The Book of Micah is a book of prophecy that makes you sit up and take notice.
“What does God require of thee but to do justice and to love mercy, and to walk humbly with thy God? Mercy brings us to the miracle of apology, given and accepted, to unashamed humility when we have erred or forgotten.”
We face each day wanting our expectations to be met. We are blessed if they are, and sometimes we make the best of our disappointments if they are not.
For me, sound thinking is necessary. As Paul write to the Corinthians, “for now, we know in part“. My only tool of redemption is courage and resilience. For me, it is what matters most of all.
Prophecy is from God, a Holy Spirit gift. One that can set a life-course and bring the word into existence.
Some live just to receive one, others learn by giving and receiving, stepping into unchartered ways, and accepting the responsibility of actions and words.
Success is in the words ‘Walk humbly.’ By doing this, we experience mercy.
Experiencing mercy is accepting the part that apologising has in the outcome.
We all need to learn how to apologise – after all, no one is righteous (no, not one). We all make mistakes and are capable of hurting people through our behaviours and actions. Intentional or not.
It’s not always easy to apologise, but it restores trust and balance in a relationship.
There are plenty of reasons to make a sincere apology when you’ve hurt someone or made a mistake.
First, an apology opens a dialogue between yourself and the other person. Our willingness to admit our mistake gives the other person an opportunity to communicate with you, and start dealing with their feelings.
When we apologise, we also acknowledge that we engaged in unacceptable behaviour. It helps us rebuild trust and re-establish our relationship with the other person. It also gives us a chance to discuss what is and isn’t acceptable.
What’s more, when we admit that the situation was our fault, we restore dignity to the person we hurt. It can begin the healing process, and it can ensure that they don’t unjustly blame themselves for what happened.
Last, a sincere apology shows that we’re taking responsibility for our actions. It can strengthen our self-confidence, self-respect, and reputation. We’re also likely to feel a sense of relief when we come clean about our actions. And it’s one of the best ways to restore our integrity in the eyes of others.
‘I am sorry’ would be one of the most important phrases in our lives. It keeps the focus on our actions and not on the other person’s response.
I can’t begin to imagine if God had put conditions on my repentance of wrong. What would be the meaning of life if my apology and confession was rejected by words of criticism, justification or condemnation?
A true apology does not include the word ‘BUT’.
A true apology is not self-effacing – it’s not about you.
A true apology doesn’t get caught up in who’s carries the most blame.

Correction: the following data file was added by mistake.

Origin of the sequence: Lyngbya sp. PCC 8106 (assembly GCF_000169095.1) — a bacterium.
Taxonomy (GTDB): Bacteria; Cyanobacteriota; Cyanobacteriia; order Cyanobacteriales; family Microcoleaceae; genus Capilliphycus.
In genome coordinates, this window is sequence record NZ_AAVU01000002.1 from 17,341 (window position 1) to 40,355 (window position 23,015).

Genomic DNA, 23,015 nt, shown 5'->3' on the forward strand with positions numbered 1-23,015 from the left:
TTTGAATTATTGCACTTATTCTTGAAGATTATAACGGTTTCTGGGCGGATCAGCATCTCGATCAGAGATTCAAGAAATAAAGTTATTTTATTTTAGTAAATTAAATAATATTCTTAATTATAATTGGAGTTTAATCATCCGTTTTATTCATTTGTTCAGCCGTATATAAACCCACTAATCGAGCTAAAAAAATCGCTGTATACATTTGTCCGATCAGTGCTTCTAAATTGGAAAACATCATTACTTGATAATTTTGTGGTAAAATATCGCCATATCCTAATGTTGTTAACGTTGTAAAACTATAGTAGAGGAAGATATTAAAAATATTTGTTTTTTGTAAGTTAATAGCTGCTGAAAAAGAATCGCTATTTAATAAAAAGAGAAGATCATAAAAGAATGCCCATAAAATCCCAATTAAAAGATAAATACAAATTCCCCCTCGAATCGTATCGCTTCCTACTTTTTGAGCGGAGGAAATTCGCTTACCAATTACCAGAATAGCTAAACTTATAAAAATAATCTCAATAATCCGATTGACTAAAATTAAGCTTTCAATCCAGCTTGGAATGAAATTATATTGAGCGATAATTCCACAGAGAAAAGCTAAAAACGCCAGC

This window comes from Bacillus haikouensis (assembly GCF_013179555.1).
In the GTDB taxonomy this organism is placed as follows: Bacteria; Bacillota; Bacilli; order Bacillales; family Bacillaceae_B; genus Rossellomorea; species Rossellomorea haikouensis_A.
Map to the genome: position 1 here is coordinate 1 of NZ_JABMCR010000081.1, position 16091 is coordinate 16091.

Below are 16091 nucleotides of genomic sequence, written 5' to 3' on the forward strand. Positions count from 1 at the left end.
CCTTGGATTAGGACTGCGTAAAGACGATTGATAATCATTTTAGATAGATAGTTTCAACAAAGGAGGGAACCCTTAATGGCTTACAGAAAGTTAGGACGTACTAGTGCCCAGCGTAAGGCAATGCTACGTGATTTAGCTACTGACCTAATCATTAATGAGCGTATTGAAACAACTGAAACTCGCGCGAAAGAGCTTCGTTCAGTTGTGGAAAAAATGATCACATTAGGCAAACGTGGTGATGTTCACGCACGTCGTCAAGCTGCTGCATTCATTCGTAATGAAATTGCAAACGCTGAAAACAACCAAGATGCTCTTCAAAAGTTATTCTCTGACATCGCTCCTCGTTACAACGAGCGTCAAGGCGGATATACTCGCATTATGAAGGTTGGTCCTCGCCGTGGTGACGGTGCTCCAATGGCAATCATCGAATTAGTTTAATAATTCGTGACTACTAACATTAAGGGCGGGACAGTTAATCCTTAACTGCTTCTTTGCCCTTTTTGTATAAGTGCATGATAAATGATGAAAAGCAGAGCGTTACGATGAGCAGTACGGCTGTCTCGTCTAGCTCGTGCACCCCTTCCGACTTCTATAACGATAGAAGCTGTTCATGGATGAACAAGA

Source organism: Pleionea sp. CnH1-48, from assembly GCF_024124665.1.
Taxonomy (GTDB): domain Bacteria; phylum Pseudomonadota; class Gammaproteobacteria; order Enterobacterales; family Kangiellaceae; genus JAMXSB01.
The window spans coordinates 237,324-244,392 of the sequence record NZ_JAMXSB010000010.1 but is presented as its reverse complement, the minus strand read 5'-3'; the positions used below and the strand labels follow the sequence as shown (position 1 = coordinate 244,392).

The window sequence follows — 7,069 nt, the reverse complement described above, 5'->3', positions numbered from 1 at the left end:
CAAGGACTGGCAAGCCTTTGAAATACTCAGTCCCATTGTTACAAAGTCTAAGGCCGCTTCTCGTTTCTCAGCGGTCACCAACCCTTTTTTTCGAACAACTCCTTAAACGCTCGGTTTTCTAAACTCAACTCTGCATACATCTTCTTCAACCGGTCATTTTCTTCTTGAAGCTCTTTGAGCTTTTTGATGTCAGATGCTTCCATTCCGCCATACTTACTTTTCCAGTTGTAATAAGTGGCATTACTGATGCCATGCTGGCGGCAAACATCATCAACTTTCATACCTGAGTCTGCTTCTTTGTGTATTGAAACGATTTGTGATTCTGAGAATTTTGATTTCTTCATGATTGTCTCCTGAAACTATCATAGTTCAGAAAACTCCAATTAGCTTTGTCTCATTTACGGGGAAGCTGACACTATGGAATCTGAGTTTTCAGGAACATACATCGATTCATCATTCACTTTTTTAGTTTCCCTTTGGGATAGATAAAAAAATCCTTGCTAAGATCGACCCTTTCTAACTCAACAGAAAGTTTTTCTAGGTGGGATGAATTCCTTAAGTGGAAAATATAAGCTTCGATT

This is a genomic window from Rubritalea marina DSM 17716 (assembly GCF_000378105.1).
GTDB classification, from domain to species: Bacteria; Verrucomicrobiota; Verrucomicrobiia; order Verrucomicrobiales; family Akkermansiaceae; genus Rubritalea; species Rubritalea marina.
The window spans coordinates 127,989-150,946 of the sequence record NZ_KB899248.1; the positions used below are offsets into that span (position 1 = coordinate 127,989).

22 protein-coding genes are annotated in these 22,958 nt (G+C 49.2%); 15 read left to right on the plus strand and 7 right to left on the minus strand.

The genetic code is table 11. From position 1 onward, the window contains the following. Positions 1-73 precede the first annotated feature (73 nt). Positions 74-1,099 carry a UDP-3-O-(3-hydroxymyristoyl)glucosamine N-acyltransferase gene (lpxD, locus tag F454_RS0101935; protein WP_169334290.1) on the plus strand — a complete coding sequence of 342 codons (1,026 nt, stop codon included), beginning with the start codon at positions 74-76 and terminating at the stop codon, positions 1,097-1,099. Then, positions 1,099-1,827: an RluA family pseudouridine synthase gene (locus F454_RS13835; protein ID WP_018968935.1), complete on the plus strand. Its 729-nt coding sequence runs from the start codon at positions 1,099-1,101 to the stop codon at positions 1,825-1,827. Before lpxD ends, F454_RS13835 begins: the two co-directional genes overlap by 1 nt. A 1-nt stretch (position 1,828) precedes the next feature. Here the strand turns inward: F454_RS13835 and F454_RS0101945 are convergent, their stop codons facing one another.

A true apology isn’t about ‘who started it’.
A true apology should not serve to silence another person.
A true apology doesn’t have the last word.
A true apology is not given with an expectation of anything in return, not even forgiveness.
A true apology is not a bargaining tool with which we get something back.
But a true apology requires that we do our best to avoid a repeat performance!
A true apology is not the end of a conversation, but the beginning, a step that changes the atmosphere so that we can move forward.
Giving an apology when we realise that we have done something wrong restores relationships, making us own our behaviour and choose the right thing. As my children became aware of the consequences of their behaviour, my mantra was always:
‘It’s not who is right, but what is right.’
I know that by acknowledging my wrongs to God has made me stronger; made me grow up; made me honest; and given me peace.
There is a requirement and responsibility in this life to be real, to reflect God’s grace and mercy in our lives. We are his children, and He is and will always be our Father. But there comes a time when we can no longer act like children, cocooned in infantile behaviour, and our own self-promoting expectations.
If we are carried all our lives, we shall forget how to walk. We shall forget the very core of our faith. Live in unreality.
“Pleasant words are a honeycomb, sweet to the soul and healing to the bones.” “Reckless words pierce like a sword, but the tongue of the wise brings healing.”
Apologising may be the hardest thing we do – a truly humbling, scary act of laying down pride and our sense of dignity, to expose our humanity.
A well-crafted apology is short and to the point. Doesn’t need to be a dissertation on the situation.
Apologise, state the offence, and take ownership of the hurt you’ve caused.
Let the offended individual know that you never meant to push his or her buttons in that way.
The Bible advises, “Fire goes out for lack of fuel” (Proverbs 26:20, NLT).
Be an authentic being, willing to stand up and be reckoned with. Shame the devil and rejoice in God’s Mercy and Grace.
Put aside anger, justification, blame, hurt and pride. Live in the knowledge that you are willing to be the best person you can be, at that moment, in that situation, with that person.
Restoration of relationships is the reward.